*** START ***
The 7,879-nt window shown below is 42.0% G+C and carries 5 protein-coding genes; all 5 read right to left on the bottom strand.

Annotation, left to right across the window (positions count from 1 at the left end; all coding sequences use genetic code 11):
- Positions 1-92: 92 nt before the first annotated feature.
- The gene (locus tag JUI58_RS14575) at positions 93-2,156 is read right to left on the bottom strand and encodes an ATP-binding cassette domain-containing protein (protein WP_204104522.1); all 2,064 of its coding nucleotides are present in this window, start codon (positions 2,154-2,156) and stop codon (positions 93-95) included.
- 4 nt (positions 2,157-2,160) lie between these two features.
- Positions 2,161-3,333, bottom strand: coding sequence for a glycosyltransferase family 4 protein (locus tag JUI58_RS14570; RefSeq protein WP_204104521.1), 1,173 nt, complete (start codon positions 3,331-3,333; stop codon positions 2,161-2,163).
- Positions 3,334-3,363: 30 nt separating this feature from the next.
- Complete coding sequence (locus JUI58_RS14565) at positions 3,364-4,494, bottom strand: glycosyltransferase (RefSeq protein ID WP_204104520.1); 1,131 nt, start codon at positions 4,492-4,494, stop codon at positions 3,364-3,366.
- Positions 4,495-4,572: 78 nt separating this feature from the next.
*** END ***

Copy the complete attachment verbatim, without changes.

The 7,879-nt window shown below is 42.0% G+C and carries 5 protein-coding genes; all 5 read right to left on the bottom strand.

Annotation, left to right across the window (positions count from 1 at the left end; all coding sequences use genetic code 11):
- Positions 1-92: 92 nt before the first annotated feature.
- The gene (locus tag JUI58_RS14575) at positions 93-2,156 is read right to left on the bottom strand and encodes an ATP-binding cassette domain-containing protein (protein WP_204104522.1); all 2,064 of its coding nucleotides are present in this window, start codon (positions 2,154-2,156) and stop codon (positions 93-95) included.
- 4 nt (positions 2,157-2,160) lie between these two features.
- Positions 2,161-3,333, bottom strand: coding sequence for a glycosyltransferase family 4 protein (locus tag JUI58_RS14570; RefSeq protein WP_204104521.1), 1,173 nt, complete (start codon positions 3,331-3,333; stop codon positions 2,161-2,163).
- Positions 3,334-3,363: 30 nt separating this feature from the next.
- Complete coding sequence (locus JUI58_RS14565) at positions 3,364-4,494, bottom strand: glycosyltransferase (RefSeq protein ID WP_204104520.1); 1,131 nt, start codon at positions 4,492-4,494, stop codon at positions 3,364-3,366.
- Positions 4,495-4,572: 78 nt separating this feature from the next.